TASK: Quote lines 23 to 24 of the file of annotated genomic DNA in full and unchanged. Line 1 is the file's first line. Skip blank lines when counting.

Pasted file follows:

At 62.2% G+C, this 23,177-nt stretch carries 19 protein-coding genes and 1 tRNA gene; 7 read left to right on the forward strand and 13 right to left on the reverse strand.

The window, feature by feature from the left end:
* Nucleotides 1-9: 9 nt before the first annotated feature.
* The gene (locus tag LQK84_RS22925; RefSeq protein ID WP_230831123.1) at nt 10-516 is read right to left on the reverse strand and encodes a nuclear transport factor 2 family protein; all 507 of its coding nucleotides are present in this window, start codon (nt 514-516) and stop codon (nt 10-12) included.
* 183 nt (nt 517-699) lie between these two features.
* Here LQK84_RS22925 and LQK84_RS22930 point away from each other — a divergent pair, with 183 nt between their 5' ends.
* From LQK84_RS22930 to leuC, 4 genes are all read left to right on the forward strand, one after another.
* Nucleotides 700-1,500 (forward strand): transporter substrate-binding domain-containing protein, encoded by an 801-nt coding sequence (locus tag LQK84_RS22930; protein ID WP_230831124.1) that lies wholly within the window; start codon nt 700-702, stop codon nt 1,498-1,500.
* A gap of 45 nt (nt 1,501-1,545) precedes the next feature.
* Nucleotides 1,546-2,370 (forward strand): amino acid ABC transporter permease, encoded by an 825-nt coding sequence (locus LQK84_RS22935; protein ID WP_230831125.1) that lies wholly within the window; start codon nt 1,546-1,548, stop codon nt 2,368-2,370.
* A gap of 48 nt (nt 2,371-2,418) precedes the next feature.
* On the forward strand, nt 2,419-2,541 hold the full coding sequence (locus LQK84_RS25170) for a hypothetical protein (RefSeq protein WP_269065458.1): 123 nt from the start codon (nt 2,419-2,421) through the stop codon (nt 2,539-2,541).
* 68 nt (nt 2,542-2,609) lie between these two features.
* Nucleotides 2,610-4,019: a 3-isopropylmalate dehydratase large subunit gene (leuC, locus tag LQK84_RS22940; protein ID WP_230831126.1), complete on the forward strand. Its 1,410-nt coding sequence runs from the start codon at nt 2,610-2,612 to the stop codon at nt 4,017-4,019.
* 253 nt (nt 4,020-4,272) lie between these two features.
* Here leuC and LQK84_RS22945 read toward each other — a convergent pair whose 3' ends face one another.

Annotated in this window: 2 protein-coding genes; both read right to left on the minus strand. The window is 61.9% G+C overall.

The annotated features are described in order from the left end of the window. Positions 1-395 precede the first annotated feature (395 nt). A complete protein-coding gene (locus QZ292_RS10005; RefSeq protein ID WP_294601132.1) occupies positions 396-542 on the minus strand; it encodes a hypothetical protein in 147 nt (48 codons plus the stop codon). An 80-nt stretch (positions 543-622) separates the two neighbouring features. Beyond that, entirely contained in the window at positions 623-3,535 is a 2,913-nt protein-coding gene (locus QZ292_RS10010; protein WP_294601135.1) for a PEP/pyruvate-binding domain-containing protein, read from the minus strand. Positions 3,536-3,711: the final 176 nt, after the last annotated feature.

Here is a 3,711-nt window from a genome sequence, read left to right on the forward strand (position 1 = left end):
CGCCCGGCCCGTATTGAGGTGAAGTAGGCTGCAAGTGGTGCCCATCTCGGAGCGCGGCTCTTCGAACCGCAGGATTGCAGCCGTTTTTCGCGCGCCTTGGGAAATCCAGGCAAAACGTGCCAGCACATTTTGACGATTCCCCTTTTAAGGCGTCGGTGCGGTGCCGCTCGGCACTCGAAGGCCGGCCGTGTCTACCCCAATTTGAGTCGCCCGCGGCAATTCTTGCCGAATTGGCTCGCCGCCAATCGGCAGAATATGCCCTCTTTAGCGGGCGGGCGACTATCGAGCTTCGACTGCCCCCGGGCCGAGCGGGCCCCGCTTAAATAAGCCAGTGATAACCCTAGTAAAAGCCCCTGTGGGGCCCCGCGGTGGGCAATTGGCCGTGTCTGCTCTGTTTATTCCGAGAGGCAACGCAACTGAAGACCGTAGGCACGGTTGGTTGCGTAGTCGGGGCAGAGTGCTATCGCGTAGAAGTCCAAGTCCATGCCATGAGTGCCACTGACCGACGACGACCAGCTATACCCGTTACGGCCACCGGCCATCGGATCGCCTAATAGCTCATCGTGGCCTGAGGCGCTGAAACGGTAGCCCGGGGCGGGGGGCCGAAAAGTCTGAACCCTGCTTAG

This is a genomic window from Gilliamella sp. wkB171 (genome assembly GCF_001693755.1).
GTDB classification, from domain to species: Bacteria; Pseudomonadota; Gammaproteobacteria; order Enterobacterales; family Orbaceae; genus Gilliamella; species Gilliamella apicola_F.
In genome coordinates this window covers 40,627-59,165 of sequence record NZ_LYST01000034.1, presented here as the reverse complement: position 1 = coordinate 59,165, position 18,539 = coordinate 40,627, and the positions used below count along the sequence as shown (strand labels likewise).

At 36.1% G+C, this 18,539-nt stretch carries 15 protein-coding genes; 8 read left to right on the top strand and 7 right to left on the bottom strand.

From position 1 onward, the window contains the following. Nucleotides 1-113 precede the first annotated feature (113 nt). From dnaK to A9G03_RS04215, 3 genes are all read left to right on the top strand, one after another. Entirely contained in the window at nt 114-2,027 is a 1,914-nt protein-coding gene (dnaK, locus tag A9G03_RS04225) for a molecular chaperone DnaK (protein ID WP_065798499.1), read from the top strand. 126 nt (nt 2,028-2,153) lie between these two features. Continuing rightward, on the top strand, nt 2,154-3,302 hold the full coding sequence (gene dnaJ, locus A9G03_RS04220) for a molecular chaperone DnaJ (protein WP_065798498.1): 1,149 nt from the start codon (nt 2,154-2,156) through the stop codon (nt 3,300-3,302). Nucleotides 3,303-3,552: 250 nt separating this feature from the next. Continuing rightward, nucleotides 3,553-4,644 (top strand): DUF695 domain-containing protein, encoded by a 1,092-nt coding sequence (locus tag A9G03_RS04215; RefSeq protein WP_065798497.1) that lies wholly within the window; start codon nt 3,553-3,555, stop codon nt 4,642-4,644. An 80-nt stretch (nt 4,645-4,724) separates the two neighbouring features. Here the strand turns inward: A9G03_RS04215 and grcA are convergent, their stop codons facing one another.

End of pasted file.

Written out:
In genome coordinates this window covers 40,627-59,165 of sequence record NZ_LYST01000034.1, presented here as the reverse complement: position 1 = coordinate 59,165, position 18,539 = coordinate 40,627, and the positions used below count along the sequence as shown (strand labels likewise).

At 36.1% G+C, this 18,539-nt stretch carries 15 protein-coding genes; 8 read left to right on the top strand and 7 right to left on the bottom strand.